With all the excitement surrounding the release of U.S. nonfarm payrolls (NFP) data, you’d think traders were watching the Super Bowl or something!
As you probably know by now, the January 2013 NFP caused some really crazy spikes after it was rolled out last Friday, pulling the markets in one direction one minute and pushing it the other the next.
But considering it gave us both good news and bad news, it’s easy to see why the dollar saw both dips and rallies in the hours leading to the weekend. Let’s start with the good bits!
Perhaps the biggest surprise in last Friday’s employment reports was the sharp upward revisions to October, November, and December’s NFP figures. When taken together, the revisions for Q4 2012 added a total of 127,000 jobs!
The large upgrades in November (from 171,000 to 247,000) and December (from 146,000 to 196,000) were particularly uplifting since they clearly show that the fiscal cliff issues didn’t stop businesses from hiring.
With the surge in jobs growth in late 2012 providing a big boost, payroll growth has averaged 200,000 for the past 3 months. Now, bear in mind that in the past, some Fed officials have suggested that jobs growth needs to hit and hold at around 200,000 a month before they can say that the job market has made a substantial turn.
It was also relieving to note that the average duration of unemployment was cut by almost three weeks to 35.3 last month, marking the lowest record since December 2010. Simply put, this just means that these days, it doesn’t take as long for the Average Joe to find work.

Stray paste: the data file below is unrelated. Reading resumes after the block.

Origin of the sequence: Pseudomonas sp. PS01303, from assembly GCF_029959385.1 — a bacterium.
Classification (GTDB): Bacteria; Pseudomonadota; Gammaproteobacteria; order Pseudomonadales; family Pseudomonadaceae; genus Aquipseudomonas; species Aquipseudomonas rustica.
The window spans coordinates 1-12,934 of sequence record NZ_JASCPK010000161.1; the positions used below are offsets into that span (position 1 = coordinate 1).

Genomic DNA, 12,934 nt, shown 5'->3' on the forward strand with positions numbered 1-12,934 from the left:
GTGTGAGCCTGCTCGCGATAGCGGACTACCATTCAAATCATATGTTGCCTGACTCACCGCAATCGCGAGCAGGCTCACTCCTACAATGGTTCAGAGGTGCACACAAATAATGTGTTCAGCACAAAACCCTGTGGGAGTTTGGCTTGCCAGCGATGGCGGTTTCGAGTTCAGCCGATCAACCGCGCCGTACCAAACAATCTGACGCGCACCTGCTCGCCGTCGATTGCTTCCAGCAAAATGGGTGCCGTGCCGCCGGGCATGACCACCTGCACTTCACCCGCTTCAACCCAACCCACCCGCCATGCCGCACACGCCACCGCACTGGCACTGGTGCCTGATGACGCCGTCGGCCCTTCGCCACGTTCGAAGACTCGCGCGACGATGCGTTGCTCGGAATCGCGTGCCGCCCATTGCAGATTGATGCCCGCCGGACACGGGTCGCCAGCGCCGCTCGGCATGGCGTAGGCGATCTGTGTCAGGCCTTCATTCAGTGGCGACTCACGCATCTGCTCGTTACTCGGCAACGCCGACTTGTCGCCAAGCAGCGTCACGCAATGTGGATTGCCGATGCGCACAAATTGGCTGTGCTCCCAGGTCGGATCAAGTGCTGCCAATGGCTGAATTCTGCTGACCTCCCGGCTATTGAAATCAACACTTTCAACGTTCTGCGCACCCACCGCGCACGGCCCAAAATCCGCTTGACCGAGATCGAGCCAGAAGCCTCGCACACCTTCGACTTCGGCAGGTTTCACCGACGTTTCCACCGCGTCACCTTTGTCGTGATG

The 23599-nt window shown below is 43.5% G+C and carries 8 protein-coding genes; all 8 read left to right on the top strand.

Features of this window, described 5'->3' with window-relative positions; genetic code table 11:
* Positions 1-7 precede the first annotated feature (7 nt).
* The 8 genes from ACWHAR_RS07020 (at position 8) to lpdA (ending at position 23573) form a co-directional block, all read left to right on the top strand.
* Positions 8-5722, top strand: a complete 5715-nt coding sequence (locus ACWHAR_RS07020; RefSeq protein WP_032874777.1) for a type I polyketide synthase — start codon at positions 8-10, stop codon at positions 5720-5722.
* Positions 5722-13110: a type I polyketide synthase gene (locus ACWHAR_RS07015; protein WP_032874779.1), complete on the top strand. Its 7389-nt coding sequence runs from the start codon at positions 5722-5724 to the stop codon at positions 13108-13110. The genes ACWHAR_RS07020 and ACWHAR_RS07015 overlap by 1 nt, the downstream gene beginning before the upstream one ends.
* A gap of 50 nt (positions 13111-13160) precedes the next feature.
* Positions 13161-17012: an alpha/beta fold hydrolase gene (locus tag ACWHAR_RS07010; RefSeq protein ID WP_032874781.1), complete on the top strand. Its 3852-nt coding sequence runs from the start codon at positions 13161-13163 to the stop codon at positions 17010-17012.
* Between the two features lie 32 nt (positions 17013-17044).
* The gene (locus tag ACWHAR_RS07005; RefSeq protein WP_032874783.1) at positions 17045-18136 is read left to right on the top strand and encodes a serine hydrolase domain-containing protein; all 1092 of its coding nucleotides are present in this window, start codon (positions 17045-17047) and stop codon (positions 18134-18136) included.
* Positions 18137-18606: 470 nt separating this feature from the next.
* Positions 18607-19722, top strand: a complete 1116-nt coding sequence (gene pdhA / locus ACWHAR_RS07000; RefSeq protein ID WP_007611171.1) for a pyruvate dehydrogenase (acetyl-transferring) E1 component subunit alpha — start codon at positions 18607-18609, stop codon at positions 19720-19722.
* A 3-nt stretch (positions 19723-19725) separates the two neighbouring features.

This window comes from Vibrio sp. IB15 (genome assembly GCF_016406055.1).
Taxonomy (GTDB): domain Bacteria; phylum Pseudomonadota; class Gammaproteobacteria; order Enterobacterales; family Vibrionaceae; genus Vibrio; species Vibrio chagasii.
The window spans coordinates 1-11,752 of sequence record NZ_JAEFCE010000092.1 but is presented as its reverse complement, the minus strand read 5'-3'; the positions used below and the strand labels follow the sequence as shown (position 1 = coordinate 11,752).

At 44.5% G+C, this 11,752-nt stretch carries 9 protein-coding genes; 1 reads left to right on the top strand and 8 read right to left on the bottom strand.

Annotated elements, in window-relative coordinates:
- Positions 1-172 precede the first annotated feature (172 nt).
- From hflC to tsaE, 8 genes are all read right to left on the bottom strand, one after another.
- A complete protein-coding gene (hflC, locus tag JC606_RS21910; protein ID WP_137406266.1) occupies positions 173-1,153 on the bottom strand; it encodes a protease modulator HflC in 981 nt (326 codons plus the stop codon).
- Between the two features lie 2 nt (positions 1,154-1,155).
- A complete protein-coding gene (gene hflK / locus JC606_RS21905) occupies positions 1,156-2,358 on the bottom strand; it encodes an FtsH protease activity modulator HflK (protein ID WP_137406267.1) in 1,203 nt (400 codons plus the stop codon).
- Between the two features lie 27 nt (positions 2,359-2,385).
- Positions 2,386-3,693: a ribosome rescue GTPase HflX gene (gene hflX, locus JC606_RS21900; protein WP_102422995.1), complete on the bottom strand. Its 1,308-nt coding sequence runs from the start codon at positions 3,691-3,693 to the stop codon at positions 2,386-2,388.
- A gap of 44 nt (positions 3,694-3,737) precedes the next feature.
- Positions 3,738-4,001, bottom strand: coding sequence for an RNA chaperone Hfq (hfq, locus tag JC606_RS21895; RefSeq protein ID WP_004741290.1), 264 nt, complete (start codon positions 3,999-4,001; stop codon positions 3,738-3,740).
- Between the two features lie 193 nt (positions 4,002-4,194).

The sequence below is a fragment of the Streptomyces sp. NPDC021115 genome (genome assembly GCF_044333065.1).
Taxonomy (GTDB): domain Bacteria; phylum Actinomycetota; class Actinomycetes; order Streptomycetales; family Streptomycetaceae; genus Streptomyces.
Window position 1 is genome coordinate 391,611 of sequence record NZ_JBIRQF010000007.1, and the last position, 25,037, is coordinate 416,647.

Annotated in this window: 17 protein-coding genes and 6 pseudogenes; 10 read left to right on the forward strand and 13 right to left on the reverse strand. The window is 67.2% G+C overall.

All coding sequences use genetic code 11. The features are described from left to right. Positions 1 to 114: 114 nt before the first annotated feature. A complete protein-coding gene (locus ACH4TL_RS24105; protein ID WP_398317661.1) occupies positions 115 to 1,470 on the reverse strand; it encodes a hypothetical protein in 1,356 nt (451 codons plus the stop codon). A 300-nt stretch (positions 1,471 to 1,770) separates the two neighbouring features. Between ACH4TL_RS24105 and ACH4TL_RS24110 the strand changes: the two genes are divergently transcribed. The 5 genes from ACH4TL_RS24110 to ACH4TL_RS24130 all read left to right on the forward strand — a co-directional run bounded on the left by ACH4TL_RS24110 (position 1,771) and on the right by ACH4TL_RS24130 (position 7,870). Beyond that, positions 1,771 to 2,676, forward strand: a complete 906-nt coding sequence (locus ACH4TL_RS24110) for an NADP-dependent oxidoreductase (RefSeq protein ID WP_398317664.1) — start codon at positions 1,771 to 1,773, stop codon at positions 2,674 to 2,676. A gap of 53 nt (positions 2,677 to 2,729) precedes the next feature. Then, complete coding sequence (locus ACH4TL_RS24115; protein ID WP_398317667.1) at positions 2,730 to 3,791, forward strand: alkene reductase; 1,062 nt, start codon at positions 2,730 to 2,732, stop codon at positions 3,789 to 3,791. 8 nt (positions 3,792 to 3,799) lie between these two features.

Also, average hourly earnings growth picked up another 0.2% after a 0.3% surge in December. Year on year, this translates to a 2.1% increase, which matches December’s rise as the largest since March 2012.
But as I said, employment reports weren’t just filled with good news. For instance, the headline NFP figure for January 2013 was below the market consensus. Analysts had expected it to come in at 161,000 but it only printed an increase of 157,000.
We also saw the unemployment rate trickle higher to 7.9% after coming in at 7.8% in December. Some would argue that the rise isn’t something to be worried about since it was primarily brought about by an increase in the participation rate and incorporation of new consensus data. However, there’s no denying that a 7.9% unemployment reading is a step farther away from the Fed’s 6.5% target. If you ask me, it’s probably enough to convince central bankers to keep the loose monetary policy in place.
So how exactly did the markets react to the mixed NFP report?
At the wake of its release, EUR/USD rallied. However, the pair quickly sold off, only to reverse directions one more time! It eventually finished the day just a few pips above its pre-NFP levels.
The dollar’s reaction to the employment report to me reflects that investors aren’t too worried that the headline figure missed expectations, but neither are they being carried away by the upward revisions to Q4 2012’s stats.
Looking at the bigger picture, there hasn’t been any drastic acceleration or deterioration in payrolls growth. And so, the most recent labor figures don’t raise a need for the Fed to change its stance on monetary policy. But of course, that’s just my humble opinion.
What do you think?